In one moment Saturday night, a collective cheer thundered up from Maracana Stadium, echoing around Rio's hills and back down to Copacabana's bars, as Brazil won the gold medal in men's Olympic soccer. Fans pounded their chests with pride; suddenly the Rio Olympics seemed worth it.
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But come Monday, as some venues are torn down and others scaled back for the financially hobbled Paralympics in September, the bills will be tallied and the legacies measured.
"My biggest concern is what is going to happen the day after the Olympics, because for now, we had two weeks of a very beautiful party, but we know that all the serious problems of Rio will remain and perhaps no one will pay attention to us anymore," says Mauricio Santoro, professor of political science at Rio State University.
Brazil's economic crisis, the worst in 30 years, and its political tumult, on hold for the Olympics, will command attention again and the state of Rio is already broke.
"There is always a hangover when you throw a party, when you throw a celebration. But I mean this is a country full of challenges that I hope is getting out of a political and economic crisis. I hope things will get better now," says Eduardo Paes, Rio's mayor.
In spite of mosquitoes, muggings and smelly bays, he says, Rio pulled off a spectacular party.
The Games were "much better" than expected, better than "even in my sweetest dreams when we campaigned for the bid," he told CBC News.
But the reality for many in Brazil is more nuanced.
'The host usually pays'
A block from the marathon finish line Sunday, a Brazilian street artist sprays the finishing touches on a mural. It shows a long dinner table, wine glasses upended, chairs overturned and a metre-long bill with the Olympic rings.
"It says who's going to pay the bill after all the party," says Paulo Ito, a street artist.
"The host usually pays; maybe it wasn't really a good time for Olympics."
Rio won the Olympics promising improved infrastructure. It got that — a subway extension, and a new bus rapid transit line. A complete overhaul of the port area created a lively, enticing new public space, crowded daily for the Olympics.
But two of Rio's biggest problems, security and sanitation, did not benefit from any Olympic glow, leaving disappointment and skepticism.
"The Olympics for me is lack of sanitation in the favelas," says Jose Martins de Oliveira, part of a residents' activist group Rocinha without Borders.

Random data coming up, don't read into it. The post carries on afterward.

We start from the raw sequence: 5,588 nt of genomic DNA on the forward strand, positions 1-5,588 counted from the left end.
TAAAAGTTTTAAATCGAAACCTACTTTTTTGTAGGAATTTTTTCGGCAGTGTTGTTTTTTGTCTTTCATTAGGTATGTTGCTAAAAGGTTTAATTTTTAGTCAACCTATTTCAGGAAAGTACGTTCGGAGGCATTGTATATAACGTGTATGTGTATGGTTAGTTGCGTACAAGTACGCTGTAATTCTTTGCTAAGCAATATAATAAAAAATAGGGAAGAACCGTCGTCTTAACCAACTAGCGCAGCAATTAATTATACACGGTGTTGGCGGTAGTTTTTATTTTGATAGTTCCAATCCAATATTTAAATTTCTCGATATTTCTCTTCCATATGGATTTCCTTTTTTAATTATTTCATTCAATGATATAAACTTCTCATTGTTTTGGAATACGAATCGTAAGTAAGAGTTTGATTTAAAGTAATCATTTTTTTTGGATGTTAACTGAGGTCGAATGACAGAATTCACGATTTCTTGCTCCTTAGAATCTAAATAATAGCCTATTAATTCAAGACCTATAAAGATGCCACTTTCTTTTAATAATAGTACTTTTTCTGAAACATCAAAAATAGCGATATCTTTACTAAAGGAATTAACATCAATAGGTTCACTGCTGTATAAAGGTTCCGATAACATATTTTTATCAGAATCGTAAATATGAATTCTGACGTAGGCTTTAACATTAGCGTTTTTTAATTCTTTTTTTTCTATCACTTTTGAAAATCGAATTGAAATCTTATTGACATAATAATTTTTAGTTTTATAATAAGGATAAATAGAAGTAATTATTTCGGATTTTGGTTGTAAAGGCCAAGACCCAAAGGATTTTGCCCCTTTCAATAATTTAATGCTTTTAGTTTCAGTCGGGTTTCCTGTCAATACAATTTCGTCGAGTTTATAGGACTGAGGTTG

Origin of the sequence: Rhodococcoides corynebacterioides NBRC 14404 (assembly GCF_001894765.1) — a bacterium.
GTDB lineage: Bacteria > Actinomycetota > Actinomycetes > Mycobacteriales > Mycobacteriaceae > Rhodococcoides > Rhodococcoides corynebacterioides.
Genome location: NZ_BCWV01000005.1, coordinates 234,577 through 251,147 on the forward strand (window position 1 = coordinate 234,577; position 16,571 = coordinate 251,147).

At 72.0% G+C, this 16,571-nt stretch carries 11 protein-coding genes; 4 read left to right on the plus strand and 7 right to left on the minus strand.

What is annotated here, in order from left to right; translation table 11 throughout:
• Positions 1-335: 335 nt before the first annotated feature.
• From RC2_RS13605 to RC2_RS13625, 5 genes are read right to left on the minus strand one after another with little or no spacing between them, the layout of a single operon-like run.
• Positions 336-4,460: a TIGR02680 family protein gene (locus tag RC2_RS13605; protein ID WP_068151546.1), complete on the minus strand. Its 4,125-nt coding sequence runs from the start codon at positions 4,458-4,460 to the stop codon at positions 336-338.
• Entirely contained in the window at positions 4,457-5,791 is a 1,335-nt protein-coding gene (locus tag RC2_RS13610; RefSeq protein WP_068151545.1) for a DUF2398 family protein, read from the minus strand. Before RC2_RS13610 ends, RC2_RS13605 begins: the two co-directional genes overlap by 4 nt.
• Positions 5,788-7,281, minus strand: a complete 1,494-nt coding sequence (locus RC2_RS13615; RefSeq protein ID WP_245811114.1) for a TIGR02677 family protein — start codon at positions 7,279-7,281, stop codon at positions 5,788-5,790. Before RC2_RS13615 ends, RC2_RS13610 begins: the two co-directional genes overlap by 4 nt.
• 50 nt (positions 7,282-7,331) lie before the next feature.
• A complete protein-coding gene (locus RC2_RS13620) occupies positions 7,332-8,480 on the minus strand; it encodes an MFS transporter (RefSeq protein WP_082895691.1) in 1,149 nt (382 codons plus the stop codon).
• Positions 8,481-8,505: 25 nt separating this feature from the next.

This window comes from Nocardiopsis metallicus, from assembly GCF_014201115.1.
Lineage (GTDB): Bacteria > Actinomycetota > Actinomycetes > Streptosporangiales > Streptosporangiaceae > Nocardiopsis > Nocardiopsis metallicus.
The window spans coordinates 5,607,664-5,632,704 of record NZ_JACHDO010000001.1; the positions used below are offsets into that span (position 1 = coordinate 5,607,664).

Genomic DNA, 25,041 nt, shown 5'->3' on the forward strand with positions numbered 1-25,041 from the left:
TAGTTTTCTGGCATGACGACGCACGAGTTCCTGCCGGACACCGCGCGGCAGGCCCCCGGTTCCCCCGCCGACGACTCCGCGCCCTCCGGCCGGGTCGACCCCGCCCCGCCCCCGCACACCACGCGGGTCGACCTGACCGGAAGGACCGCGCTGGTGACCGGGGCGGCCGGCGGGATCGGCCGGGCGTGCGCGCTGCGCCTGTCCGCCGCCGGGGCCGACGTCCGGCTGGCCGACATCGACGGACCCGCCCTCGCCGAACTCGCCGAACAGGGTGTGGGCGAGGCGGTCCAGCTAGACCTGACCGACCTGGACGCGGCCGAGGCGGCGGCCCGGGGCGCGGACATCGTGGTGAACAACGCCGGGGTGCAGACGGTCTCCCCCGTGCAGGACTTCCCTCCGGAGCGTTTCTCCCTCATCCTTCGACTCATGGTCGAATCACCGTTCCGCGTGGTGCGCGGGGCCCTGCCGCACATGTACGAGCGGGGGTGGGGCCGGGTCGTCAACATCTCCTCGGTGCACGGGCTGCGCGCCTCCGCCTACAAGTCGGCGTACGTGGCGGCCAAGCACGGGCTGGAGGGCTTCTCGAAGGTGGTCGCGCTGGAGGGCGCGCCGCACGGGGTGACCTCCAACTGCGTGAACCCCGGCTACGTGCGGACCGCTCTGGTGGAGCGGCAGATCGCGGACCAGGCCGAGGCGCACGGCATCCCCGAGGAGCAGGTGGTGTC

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He's standing at what the locals call the "sewage waterfalls," in Rocinha, Rio's largest favela, climbing up a hill between the Olympic Park and Ipanema.
At the top end of a small gully between rickety houses, raw sewage streams unimpeded down to the ground, its flow slight or heavy depending on how many are flushing their toilets or sinks.
Sewage pipes extend out from the houses but then stop — unconnected to anything.
"Without piping we have big cases of tuberculosis, stomach worms and skin problems," says de Oliveira.
"The Olympics for me is also the Guanabara Bay, promised to have been cleaned up, with the financial resources to do it, and it was not done."
"Obviously, Rio is not a perfect place," counters Mayor Paes. "Rio has a lot of problems. And the Olympics were not about solving all those problems of the city. It was about getting people's lives better.
"This is a country with a lot of inequality. Countries like Brazil, continents like South America, they have the right to get the Olympics. It doesn't have to be only in developed countries — always North America or always Europe or some dictatorship."
Final price tag unknown
The actual cost of these Olympics has not been transparent. Projections run close to $12 billion US. The mayor says for the venues and the organization, 80 per cent is being paid from the private sector, "it's a cheap bill."
He frequently cites Montreal's experience with cost overruns and white elephant structures as an example that Brazil will avoid.
High above Guanabara Bay, in the middle-class neighbourhood of Santa Theresa, Mauricio Santaro says his biggest worry was a terrorism attack. That didn't happen.
But a steady beat of robberies, and street crime, the odd stray bullet in venues, and stone-throwing vandals from favelas, kept organizers on the defensive, while state security forces held running battles in some favelas trying to contain the violence within.
"During the Olympics we had massive shootings in the biggest slums in Rio," says Santoro. "It didn't make the headlines as much, but it was much more serious than some American swimmers making bad things in Rio."
Still, "I'm relieved," says Mayor Paes, "I am very proud of my country, very proud of my city and excited about what can come after."
Sunday night, he was centre stage as the Olympic torch passed to Tokyo and Brazil went back to its everyday crises.
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The Olympics exposed Brazil's problems, now Brazilians need to have courage to fix them, says Santoro.
"OK, it was not a tragedy, but there were many serious problems and we have to address those problems, not just because of the Olympics, not just because of the foreign tourists, but because of the lives of the people who actually inhabit Rio and we have to stand up to these problems after the Olympic circus is gone."